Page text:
Presenilins: A novel class of calcium modulators | 48508

Journal of Neurology & Neurophysiology

ISSN - 2155-9562

Presenilins: A novel class of calcium modulators

4th International Conference and Exhibition on Neurology & Therapeutics

July 27-29, 2015 Rome, Italy

Simon Kaja

Posters-Accepted Abstracts: J Neurol Neurophysiol

Abstract :

Alzheimer’s disease (AD) is the most common form of dementia, affecting more than 5 mi Americans. As such, AD poses a
significant burden on the affected individual, caregivers and society. Most cases of AD are attributed to the sporadic form,
which is believed to be of multifactorial origin. However, several genetic loci etiological for the rare familial form of the disease
have been identified. One of the loci is the group of presenilin proteins, which form the enzymatic core of the γ-secretase
complex. Most of the almost 200 identified familial AD mutations in presenilins are located in the gene encoding presenilin-1,
while presenilin-2 mutations typically cause later onset familial AD. Recent evidence identified the group of presenilin proteins
as potent modulators of intracellular calcium signaling, through potentiation of the intracellular ryanodine receptor, which likely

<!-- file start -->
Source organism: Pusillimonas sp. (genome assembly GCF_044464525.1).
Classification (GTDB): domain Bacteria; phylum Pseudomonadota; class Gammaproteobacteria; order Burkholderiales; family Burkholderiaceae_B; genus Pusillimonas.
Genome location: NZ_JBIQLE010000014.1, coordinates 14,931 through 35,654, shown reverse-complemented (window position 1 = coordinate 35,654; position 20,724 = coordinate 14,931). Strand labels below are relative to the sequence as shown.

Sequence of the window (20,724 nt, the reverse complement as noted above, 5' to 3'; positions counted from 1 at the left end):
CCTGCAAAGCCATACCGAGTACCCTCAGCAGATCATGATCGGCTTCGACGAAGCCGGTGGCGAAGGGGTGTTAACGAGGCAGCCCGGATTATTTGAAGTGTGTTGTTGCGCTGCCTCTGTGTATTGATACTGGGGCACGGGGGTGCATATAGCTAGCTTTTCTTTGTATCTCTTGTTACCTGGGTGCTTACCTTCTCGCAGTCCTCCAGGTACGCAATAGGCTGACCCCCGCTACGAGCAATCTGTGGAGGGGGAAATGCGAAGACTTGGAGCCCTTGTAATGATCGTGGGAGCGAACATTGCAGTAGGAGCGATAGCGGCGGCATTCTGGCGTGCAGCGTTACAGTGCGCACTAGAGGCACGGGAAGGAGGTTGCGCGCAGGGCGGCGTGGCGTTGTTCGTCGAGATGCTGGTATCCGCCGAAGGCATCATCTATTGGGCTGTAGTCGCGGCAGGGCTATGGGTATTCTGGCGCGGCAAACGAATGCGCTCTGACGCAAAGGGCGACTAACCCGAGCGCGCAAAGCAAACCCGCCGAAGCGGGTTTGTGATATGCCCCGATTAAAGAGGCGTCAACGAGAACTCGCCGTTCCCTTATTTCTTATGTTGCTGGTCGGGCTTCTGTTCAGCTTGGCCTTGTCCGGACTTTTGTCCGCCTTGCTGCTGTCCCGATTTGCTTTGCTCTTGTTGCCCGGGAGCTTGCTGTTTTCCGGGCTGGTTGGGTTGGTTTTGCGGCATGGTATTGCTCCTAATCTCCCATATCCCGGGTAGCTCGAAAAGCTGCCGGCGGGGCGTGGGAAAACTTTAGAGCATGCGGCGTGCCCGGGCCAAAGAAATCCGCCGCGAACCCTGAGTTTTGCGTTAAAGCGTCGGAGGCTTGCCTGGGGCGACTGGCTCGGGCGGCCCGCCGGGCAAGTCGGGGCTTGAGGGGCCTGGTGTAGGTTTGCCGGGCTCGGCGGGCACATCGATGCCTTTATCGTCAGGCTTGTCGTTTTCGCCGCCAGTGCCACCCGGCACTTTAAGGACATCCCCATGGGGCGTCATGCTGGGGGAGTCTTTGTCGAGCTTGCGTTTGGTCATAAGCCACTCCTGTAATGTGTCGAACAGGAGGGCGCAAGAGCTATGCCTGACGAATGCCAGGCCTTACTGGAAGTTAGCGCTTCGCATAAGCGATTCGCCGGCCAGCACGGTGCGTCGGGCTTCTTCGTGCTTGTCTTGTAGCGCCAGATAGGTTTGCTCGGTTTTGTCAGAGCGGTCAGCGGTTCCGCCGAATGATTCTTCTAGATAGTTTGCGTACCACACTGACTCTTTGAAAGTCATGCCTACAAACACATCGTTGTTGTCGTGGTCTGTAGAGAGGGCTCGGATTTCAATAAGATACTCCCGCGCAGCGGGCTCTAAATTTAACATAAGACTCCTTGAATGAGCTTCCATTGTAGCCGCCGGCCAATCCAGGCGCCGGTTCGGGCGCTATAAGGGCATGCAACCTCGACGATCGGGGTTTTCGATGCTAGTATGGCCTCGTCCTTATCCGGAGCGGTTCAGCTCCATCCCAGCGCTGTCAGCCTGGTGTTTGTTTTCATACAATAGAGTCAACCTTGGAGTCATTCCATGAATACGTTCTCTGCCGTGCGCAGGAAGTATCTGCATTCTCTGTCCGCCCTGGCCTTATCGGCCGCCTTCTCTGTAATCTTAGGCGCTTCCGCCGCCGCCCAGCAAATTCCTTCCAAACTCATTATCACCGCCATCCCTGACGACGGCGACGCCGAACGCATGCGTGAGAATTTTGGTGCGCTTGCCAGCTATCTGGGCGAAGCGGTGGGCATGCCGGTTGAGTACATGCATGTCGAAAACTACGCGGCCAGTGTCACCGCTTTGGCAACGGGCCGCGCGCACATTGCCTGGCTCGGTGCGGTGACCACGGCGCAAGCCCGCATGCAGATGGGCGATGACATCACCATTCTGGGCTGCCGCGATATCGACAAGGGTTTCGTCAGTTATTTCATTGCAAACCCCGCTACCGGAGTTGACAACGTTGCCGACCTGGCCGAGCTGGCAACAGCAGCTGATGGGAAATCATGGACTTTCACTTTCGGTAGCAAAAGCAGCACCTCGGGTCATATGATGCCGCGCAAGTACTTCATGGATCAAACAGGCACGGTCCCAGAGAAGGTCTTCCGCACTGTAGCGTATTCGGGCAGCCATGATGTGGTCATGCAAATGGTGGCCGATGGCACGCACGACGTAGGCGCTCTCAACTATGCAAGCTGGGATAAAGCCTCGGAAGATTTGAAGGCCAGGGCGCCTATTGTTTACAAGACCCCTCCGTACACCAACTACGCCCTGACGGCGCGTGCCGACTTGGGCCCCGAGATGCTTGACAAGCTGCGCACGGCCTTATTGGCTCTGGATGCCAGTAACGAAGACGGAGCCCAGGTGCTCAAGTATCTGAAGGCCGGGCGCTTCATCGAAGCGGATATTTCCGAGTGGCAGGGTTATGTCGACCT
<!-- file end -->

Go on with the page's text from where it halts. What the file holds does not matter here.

underlies this phenomenon. This potentiation occurs via the highly evolutionarily conserved N-terminal region of presenilin,
resulting in differential modulation of the ryanodine receptor by presenilin-1 and presenilin-2. The proposed mechanism is
in accordance with previous studies identifying elevated Ca2+ concentrations in the endoplasmic reticulum during AD, and
the critical role of ryanodine receptors in regulating calcium via calcium-induced calcium release. Furthermore, ryanodine
receptors contribute to the pathologic, elevated intracellular Ca2+ concentrations observed in AD. Intriguingly, similar Ca2+
dyshomeostasis occurs during healthy aging, in the absence of known mutations. Utilizing preclinical models for healthy
aging, we have implicated presenilin proteins in the etiology of age-related changes in synaptic signaling and, ultimately, agerelated
deficits in memory and motor coordination. In this keynote talk, the author will summarize the evidence for the group
of presenilin proteins as a novel class of calcium modulators, and discuss the opportunities for targeting presenilin proteins as
novel drug targets for age-related and neurodegenerative diseases, incl. AD.